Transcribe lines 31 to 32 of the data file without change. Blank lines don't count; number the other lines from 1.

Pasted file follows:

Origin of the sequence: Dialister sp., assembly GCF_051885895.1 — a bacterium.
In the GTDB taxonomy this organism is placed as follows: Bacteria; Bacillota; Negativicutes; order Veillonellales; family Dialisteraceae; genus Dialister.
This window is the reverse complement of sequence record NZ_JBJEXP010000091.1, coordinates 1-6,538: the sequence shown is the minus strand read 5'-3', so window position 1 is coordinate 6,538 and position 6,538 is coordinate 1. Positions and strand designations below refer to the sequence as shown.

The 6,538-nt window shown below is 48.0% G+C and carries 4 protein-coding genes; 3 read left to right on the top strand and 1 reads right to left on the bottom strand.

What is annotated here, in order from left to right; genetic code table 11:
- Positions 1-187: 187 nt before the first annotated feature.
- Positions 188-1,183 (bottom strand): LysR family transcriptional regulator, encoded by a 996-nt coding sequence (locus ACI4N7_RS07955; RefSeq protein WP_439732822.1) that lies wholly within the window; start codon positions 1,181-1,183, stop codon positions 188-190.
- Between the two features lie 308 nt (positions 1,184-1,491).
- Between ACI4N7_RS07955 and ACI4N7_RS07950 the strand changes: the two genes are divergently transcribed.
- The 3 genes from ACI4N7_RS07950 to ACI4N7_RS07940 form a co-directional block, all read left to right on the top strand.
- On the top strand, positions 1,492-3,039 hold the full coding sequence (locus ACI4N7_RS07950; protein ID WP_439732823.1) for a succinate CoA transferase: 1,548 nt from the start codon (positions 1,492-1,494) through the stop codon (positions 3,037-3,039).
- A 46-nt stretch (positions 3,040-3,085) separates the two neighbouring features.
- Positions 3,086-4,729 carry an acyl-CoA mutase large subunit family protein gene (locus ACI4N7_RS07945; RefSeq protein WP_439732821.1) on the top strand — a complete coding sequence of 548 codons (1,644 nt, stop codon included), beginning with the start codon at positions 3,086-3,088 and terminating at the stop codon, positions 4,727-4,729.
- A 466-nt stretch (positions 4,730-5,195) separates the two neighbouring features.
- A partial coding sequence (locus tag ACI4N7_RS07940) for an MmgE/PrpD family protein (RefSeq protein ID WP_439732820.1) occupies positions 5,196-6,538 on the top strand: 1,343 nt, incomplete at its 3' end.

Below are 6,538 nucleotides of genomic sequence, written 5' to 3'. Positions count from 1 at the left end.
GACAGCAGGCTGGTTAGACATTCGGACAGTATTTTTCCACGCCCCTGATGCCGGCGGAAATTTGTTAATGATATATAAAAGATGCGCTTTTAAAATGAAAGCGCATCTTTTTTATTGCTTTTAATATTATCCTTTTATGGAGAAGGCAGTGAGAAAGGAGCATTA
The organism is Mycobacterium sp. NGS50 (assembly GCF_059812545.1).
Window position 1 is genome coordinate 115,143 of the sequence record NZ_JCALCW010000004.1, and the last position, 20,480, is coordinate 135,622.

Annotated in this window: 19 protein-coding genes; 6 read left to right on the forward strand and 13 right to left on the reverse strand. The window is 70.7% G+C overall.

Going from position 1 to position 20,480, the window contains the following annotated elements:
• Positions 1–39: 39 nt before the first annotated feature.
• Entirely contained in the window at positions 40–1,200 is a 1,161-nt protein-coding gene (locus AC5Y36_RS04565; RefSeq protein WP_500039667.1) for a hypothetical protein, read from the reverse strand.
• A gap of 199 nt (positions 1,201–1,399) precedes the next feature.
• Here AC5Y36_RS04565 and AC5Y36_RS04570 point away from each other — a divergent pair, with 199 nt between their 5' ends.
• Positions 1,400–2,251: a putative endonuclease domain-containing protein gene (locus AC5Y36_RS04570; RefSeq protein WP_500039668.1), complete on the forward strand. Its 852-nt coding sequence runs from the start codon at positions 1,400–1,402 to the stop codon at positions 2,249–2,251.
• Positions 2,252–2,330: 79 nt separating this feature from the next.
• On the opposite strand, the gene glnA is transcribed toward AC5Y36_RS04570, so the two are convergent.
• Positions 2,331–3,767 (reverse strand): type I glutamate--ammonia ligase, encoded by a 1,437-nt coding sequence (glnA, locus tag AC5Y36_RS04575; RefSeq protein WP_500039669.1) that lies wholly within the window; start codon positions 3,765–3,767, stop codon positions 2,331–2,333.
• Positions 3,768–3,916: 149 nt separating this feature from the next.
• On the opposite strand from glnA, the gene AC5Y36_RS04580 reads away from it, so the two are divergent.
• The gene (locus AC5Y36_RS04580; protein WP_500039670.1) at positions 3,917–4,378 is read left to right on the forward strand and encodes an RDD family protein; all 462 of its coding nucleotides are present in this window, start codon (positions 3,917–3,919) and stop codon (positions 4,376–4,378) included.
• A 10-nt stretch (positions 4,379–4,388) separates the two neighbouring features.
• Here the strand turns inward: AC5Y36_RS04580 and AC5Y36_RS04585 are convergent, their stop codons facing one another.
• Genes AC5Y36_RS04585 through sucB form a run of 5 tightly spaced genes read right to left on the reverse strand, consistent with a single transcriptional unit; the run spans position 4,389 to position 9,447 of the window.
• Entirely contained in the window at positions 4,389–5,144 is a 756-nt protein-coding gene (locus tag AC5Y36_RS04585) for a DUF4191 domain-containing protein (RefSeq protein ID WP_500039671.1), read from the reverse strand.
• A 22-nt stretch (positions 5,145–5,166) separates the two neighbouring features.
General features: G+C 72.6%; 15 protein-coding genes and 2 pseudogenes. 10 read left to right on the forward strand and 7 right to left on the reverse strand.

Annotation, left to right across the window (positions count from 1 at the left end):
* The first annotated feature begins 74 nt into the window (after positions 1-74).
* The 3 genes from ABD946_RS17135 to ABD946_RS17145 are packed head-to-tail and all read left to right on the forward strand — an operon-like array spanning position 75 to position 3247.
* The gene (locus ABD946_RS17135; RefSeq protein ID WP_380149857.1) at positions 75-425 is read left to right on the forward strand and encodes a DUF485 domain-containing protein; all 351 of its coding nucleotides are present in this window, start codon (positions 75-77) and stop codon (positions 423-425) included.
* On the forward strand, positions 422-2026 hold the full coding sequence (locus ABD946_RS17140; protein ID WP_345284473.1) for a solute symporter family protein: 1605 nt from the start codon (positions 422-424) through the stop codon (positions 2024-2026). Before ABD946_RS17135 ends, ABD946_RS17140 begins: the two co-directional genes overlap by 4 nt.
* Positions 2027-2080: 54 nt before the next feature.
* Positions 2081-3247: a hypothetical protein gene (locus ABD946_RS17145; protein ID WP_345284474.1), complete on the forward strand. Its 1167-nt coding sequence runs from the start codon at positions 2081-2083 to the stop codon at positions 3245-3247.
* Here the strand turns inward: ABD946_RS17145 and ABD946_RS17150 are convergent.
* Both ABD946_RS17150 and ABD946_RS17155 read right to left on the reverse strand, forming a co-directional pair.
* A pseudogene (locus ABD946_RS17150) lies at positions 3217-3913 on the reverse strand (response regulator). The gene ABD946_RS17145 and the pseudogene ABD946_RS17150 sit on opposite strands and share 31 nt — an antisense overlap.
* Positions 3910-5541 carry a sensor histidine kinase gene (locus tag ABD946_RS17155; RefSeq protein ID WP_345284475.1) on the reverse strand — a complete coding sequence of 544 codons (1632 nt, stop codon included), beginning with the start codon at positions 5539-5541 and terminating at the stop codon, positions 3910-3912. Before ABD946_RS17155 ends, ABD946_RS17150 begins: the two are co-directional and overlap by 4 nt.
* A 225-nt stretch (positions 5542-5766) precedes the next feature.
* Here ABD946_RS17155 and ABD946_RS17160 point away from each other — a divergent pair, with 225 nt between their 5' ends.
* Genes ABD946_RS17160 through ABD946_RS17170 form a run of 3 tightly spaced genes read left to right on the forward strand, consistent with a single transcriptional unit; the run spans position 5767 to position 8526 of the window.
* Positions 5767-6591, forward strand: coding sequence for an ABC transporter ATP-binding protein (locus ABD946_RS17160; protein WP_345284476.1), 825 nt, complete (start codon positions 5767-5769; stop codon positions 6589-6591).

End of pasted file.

• On the opposite strand from glnA, the gene AC5Y36_RS04580 reads away from it, so the two are divergent.
• The gene (locus AC5Y36_RS04580; protein WP_500039670.1) at positions 3,917–4,378 is read left to right on the forward strand and encodes an RDD family protein; all 462 of its coding nucleotides are present in this window, start codon (positions 3,917–3,919) and stop codon (positions 4,376–4,378) included.